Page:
Answers and certainty, that’s what I like, what I want.  Perhaps that is why I don’t care for the word “mystery.”  At best it seems like a cop out, a deflection, a way not to answer the question, as in “It’s a mystery!”  At its worst, “mystery” seems like an admission of failure, the shorter equivalent of “I don’t know” which can be understood as “I couldn’t/can’t figure it out.”  And, damn it, shouldn’t I, in this Google-age, know or at least be able to figure it out, whatever “it” is?

In her essay on “Mystery” Rachel Remen approaches mystery from a different perspective:

“Perhaps real wisdom lies in not seeking answers at all.  Any answer we find will not be true for long.  Any answer is a place where we can fall asleep as life moves past us to its next question.  After all these years I have begun to wonder if the secret of living well is not having all the answers but in pursuing unanswerable questions in good company.”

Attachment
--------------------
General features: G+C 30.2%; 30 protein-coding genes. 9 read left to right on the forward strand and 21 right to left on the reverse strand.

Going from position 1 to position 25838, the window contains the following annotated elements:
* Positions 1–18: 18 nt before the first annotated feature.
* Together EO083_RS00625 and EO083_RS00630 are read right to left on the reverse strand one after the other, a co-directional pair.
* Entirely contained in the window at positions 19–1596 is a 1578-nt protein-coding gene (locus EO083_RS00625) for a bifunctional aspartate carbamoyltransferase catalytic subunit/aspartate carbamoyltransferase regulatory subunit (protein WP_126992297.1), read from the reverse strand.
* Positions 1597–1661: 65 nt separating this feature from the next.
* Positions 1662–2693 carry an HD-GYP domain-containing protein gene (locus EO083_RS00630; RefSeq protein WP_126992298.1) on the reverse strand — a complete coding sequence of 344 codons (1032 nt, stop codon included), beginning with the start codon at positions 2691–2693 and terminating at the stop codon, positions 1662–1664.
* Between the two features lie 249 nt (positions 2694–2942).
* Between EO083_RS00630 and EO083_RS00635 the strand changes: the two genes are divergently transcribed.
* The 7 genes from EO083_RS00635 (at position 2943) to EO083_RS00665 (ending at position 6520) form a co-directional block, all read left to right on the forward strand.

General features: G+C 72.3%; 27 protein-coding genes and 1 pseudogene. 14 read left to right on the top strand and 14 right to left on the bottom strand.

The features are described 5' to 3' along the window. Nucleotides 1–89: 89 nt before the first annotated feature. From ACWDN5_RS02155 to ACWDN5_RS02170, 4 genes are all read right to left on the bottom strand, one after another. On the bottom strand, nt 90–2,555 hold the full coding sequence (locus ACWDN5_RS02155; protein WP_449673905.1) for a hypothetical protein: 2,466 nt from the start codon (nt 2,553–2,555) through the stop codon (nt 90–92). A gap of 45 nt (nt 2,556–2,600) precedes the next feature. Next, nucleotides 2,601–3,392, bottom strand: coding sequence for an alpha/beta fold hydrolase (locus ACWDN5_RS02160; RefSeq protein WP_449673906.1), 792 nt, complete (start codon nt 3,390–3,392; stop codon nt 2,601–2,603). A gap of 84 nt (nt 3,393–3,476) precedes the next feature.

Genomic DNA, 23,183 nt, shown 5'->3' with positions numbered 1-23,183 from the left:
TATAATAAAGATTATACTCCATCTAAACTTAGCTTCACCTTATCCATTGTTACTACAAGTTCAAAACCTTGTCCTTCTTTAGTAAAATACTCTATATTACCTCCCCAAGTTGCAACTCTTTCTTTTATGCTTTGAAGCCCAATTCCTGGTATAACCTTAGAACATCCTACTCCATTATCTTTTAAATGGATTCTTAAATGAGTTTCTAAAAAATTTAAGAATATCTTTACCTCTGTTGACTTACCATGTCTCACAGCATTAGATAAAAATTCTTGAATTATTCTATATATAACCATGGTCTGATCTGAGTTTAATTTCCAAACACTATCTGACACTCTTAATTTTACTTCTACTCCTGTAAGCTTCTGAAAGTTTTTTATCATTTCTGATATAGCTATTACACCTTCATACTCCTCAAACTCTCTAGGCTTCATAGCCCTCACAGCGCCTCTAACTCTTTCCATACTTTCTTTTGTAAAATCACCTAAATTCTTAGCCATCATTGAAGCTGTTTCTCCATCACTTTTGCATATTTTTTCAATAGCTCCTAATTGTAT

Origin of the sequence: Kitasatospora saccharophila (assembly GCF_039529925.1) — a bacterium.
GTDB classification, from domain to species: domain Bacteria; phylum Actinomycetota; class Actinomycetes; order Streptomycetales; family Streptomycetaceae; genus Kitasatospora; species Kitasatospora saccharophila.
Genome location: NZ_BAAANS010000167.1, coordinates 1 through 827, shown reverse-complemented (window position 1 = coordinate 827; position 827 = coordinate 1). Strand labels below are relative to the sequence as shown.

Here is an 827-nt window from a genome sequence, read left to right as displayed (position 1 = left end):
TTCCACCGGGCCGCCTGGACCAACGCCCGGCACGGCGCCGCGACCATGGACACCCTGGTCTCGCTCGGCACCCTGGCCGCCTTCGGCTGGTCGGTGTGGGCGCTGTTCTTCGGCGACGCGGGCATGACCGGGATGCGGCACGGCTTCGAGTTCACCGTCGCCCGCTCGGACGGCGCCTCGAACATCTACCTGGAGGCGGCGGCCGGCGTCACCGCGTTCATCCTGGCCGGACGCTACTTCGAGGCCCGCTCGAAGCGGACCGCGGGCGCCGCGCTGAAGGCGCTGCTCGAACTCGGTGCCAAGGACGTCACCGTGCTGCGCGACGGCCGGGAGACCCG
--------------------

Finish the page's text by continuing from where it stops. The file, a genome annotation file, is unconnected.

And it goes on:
Elsewhere she notes: “Mystery requires that we relinquish an endless search for answers and become willing to not understand.”

In all this it occurs to me that if I can come up with answers for all of the questions I have, then I should consider asking some different questions.  Knowledge may be found through the Google search engine, but not wisdom.

But I do like that thought, “pursuing unanswerable questions in good company.”

Leave a Reply

Fill in your details below or click an icon to log in: Logo

You are commenting using your account. Log Out /  Change )

Twitter picture

You are commenting using your Twitter account. Log Out /  Change )

Facebook photo

You are commenting using your Facebook account. Log Out /  Change )

Connecting to %s